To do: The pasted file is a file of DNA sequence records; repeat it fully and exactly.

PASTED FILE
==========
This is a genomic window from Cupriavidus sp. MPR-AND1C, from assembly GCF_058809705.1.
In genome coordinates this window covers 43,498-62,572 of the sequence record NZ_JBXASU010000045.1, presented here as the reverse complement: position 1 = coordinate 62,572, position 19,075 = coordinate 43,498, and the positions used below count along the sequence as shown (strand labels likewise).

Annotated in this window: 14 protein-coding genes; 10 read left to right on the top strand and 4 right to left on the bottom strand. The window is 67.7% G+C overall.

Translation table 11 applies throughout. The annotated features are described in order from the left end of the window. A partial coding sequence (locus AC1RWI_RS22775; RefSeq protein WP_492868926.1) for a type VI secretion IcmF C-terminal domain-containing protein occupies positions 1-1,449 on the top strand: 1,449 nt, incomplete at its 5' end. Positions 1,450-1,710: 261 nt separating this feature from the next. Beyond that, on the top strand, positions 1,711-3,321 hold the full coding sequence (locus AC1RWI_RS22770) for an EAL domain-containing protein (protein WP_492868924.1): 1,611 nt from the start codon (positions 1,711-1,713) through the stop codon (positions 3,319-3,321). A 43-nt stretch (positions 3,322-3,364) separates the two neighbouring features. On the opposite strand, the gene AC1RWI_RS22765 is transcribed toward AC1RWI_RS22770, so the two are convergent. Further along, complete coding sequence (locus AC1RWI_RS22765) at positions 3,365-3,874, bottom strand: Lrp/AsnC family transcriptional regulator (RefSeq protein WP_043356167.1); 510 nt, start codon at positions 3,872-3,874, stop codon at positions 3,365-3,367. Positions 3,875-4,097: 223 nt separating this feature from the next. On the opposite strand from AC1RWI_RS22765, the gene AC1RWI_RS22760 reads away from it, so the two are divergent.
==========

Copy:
This is a genomic window from Cupriavidus sp. MPR-AND1C, from assembly GCF_058809705.1.
In genome coordinates this window covers 43,498-62,572 of the sequence record NZ_JBXASU010000045.1, presented here as the reverse complement: position 1 = coordinate 62,572, position 19,075 = coordinate 43,498, and the positions used below count along the sequence as shown (strand labels likewise).

Annotated in this window: 14 protein-coding genes; 10 read left to right on the top strand and 4 right to left on the bottom strand. The window is 67.7% G+C overall.

Translation table 11 applies throughout. The annotated features are described in order from the left end of the window. A partial coding sequence (locus AC1RWI_RS22775; RefSeq protein WP_492868926.1) for a type VI secretion IcmF C-terminal domain-containing protein occupies positions 1-1,449 on the top strand: 1,449 nt, incomplete at its 5' end. Positions 1,450-1,710: 261 nt separating this feature from the next. Beyond that, on the top strand, positions 1,711-3,321 hold the full coding sequence (locus AC1RWI_RS22770) for an EAL domain-containing protein (protein WP_492868924.1): 1,611 nt from the start codon (positions 1,711-1,713) through the stop codon (positions 3,319-3,321). A 43-nt stretch (positions 3,322-3,364) separates the two neighbouring features. On the opposite strand, the gene AC1RWI_RS22765 is transcribed toward AC1RWI_RS22770, so the two are convergent. Further along, complete coding sequence (locus AC1RWI_RS22765) at positions 3,365-3,874, bottom strand: Lrp/AsnC family transcriptional regulator (RefSeq protein WP_043356167.1); 510 nt, start codon at positions 3,872-3,874, stop codon at positions 3,365-3,367. Positions 3,875-4,097: 223 nt separating this feature from the next. On the opposite strand from AC1RWI_RS22765, the gene AC1RWI_RS22760 reads away from it, so the two are divergent.